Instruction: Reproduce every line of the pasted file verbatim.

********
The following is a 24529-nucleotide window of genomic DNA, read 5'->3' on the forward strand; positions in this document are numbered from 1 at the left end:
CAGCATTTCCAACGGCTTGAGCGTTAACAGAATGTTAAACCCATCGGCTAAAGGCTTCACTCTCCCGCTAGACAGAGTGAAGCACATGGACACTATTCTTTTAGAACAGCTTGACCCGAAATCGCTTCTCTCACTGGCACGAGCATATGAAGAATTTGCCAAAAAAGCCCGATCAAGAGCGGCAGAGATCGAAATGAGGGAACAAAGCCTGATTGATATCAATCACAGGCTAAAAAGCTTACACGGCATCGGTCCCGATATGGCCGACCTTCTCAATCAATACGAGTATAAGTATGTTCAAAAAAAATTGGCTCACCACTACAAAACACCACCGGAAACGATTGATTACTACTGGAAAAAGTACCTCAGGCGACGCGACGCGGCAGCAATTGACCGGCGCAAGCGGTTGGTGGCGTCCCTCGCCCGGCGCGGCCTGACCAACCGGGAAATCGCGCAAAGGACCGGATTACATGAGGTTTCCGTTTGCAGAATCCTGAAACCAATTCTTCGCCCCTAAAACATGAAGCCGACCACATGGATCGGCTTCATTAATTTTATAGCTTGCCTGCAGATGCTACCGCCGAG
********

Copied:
The following is a 24529-nucleotide window of genomic DNA, read 5'->3' on the forward strand; positions in this document are numbered from 1 at the left end:
CAGCATTTCCAACGGCTTGAGCGTTAACAGAATGTTAAACCCATCGGCTAAAGGCTTCACTCTCCCGCTAGACAGAGTGAAGCACATGGACACTATTCTTTTAGAACAGCTTGACCCGAAATCGCTTCTCTCACTGGCACGAGCATATGAAGAATTTGCCAAAAAAGCCCGATCAAGAGCGGCAGAGATCGAAATGAGGGAACAAAGCCTGATTGATATCAATCACAGGCTAAAAAGCTTACACGGCATCGGTCCCGATATGGCCGACCTTCTCAATCAATACGAGTATAAGTATGTTCAAAAAAAATTGGCTCACCACTACAAAACACCACCGGAAACGATTGATTACTACTGGAAAAAGTACCTCAGGCGACGCGACGCGGCAGCAATTGACCGGCGCAAGCGGTTGGTGGCGTCCCTCGCCCGGCGCGGCCTGACCAACCGGGAAATCGCGCAAAGGACCGGATTACATGAGGTTTCCGTTTGCAGAATCCTGAAACCAATTCTTCGCCCCTAAAACATGAAGCCGACCACATGGATCGGCTTCATTAATTTTATAGCTTGCCTGCAGATGCTACCGCCGAG